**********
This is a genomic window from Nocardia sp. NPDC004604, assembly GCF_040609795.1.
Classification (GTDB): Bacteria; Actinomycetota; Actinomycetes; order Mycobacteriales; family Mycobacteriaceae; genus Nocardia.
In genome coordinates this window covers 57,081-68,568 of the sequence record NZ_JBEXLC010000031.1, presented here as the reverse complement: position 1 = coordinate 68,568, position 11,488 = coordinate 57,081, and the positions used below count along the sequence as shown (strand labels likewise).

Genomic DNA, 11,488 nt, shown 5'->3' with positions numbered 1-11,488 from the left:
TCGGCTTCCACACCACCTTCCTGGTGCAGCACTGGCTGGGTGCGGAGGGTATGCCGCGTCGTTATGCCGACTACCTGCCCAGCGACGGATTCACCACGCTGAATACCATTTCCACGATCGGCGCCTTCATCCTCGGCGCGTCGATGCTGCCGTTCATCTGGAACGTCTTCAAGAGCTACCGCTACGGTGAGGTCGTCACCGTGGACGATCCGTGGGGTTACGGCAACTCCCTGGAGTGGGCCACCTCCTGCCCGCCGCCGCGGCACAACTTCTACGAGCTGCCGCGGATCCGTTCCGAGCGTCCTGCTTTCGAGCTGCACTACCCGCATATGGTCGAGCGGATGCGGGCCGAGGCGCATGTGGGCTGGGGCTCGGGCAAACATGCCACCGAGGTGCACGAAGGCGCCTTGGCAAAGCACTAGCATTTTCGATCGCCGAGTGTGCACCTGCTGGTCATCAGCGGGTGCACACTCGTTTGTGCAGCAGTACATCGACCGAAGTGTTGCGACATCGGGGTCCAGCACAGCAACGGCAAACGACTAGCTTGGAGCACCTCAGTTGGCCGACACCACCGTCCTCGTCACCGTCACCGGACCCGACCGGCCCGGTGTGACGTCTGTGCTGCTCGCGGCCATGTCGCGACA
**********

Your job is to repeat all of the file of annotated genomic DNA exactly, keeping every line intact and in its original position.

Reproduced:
This is a genomic window from Nocardia sp. NPDC004604, assembly GCF_040609795.1.
Classification (GTDB): Bacteria; Actinomycetota; Actinomycetes; order Mycobacteriales; family Mycobacteriaceae; genus Nocardia.
In genome coordinates this window covers 57,081-68,568 of the sequence record NZ_JBEXLC010000031.1, presented here as the reverse complement: position 1 = coordinate 68,568, position 11,488 = coordinate 57,081, and the positions used below count along the sequence as shown (strand labels likewise).

Genomic DNA, 11,488 nt, shown 5'->3' with positions numbered 1-11,488 from the left:
TCGGCTTCCACACCACCTTCCTGGTGCAGCACTGGCTGGGTGCGGAGGGTATGCCGCGTCGTTATGCCGACTACCTGCCCAGCGACGGATTCACCACGCTGAATACCATTTCCACGATCGGCGCCTTCATCCTCGGCGCGTCGATGCTGCCGTTCATCTGGAACGTCTTCAAGAGCTACCGCTACGGTGAGGTCGTCACCGTGGACGATCCGTGGGGTTACGGCAACTCCCTGGAGTGGGCCACCTCCTGCCCGCCGCCGCGGCACAACTTCTACGAGCTGCCGCGGATCCGTTCCGAGCGTCCTGCTTTCGAGCTGCACTACCCGCATATGGTCGAGCGGATGCGGGCCGAGGCGCATGTGGGCTGGGGCTCGGGCAAACATGCCACCGAGGTGCACGAAGGCGCCTTGGCAAAGCACTAGCATTTTCGATCGCCGAGTGTGCACCTGCTGGTCATCAGCGGGTGCACACTCGTTTGTGCAGCAGTACATCGACCGAAGTGTTGCGACATCGGGGTCCAGCACAGCAACGGCAAACGACTAGCTTGGAGCACCTCAGTTGGCCGACACCACCGTCCTCGTCACCGTCACCGGACCCGACCGGCCCGGTGTGACGTCTGTGCTGCTCGCGGCCATGTCGCGACA